Group “Controlled” Her
Phiona Davis, who is accused of stabbing her lover Keith Fernandez 58 times and then killing her great-grandmother, said in court that the Kabbalah group “controlled” her. A witness testified that Davis chased Fernandez into the street and killed him, with an “evil grin on her face.” She next reportedly stood outside her grandmother’s house, which she had set on fire, and shrieked: “I am the Messiah” and “burn the demons.” [csr 4.1 2005]

The prosecutor said her doctor in 2003 noted Davis, unquestionably a schizophrenic, felt the church controlled her. Professor Nigel Eastmen said Davis was one of the sickest people he has ever examined. A jury found her not guilty by reason of insanity and she has been returned to Broadmoor special hospital where she is being treated. (Alex Peake, Online Sun [UK], Internet, 9/14/04; Shenai Raif, The Scotsman, Internet, 9/14/04) [csr 4.1 2005]

Explaining Kabbalah
Scholar Daniel Matt describes Kabbalah as the philosophy of Jewish mysticism. The word means “receiving, literally. I think it implies a receptivity, being open to new insights about God or the nature of reality.” Matt recently completed volume two of a projected 12-volume translation of Kabbalah’s chief text, the Zohar, a mystical commentary on the first five books of the Bible.[csr 4.1 2005]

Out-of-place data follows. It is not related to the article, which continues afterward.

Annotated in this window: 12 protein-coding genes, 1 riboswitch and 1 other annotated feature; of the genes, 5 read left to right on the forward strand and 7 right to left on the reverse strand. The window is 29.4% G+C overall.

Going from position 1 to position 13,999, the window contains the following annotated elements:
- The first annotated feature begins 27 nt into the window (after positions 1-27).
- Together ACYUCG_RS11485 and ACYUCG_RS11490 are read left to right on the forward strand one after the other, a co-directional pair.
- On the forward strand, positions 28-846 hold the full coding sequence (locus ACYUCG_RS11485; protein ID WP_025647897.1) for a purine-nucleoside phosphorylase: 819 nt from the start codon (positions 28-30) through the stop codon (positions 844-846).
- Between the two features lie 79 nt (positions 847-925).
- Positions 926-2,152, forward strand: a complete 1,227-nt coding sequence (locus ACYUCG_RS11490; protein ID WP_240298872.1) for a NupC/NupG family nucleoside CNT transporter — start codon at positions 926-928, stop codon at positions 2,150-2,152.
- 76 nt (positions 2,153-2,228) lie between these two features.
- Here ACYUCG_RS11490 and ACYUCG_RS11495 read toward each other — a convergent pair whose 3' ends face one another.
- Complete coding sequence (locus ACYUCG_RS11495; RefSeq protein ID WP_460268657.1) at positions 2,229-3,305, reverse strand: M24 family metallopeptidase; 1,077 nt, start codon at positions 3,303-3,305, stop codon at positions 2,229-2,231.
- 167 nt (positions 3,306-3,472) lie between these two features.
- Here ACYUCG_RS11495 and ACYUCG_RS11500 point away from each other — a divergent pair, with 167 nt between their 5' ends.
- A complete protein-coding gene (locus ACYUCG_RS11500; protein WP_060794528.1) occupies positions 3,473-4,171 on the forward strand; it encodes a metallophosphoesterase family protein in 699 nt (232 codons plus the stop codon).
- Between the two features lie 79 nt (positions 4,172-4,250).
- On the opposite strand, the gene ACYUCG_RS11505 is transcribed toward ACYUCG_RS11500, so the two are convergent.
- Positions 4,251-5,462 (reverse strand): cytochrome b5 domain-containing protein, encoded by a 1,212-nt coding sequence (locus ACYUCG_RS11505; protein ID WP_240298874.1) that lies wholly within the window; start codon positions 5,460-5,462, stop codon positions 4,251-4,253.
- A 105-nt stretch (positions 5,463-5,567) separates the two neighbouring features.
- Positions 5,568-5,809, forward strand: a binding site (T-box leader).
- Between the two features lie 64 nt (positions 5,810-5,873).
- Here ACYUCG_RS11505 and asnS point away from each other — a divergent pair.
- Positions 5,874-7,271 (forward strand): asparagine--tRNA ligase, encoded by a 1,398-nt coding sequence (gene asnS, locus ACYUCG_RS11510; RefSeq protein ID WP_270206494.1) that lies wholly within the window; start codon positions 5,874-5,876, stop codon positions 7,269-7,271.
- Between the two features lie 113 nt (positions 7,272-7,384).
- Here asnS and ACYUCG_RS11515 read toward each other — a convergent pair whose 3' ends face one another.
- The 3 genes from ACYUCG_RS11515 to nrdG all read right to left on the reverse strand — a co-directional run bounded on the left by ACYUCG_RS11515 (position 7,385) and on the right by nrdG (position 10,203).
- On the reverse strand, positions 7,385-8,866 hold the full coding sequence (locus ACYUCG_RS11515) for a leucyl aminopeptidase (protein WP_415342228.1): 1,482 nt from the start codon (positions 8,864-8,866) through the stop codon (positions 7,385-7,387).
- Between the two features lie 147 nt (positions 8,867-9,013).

As to the important Kabbalah concept of Shekinah, Matt says: “If we are going to say something about God, then we should balance the traditional, patriarchal, masculine description with a feminine aspect of God. So Kabbalah would insist that God is equally male and female. The name they use for the feminine presence of God is Shekinah.”[csr 4.1 2005]

Asked what he thinks of Madonna’s embrace of Kabbalah, Matt said: “I really think the study has changed Madonna, it has made her aware that there is something beyond the material world. When you make it to the height of success, it’s natural to ask what else is there.” Perhaps, he adds, some people are choosing Kabbalah, rather than Zen spiritualism, because it does not reject the physical world. It also combines the exotic and familiar in an appealing way: the exotic aspect is the feminine nature of God; the familiar aspect is the idea of commentaries on the Bible.[csr 4.1 2005]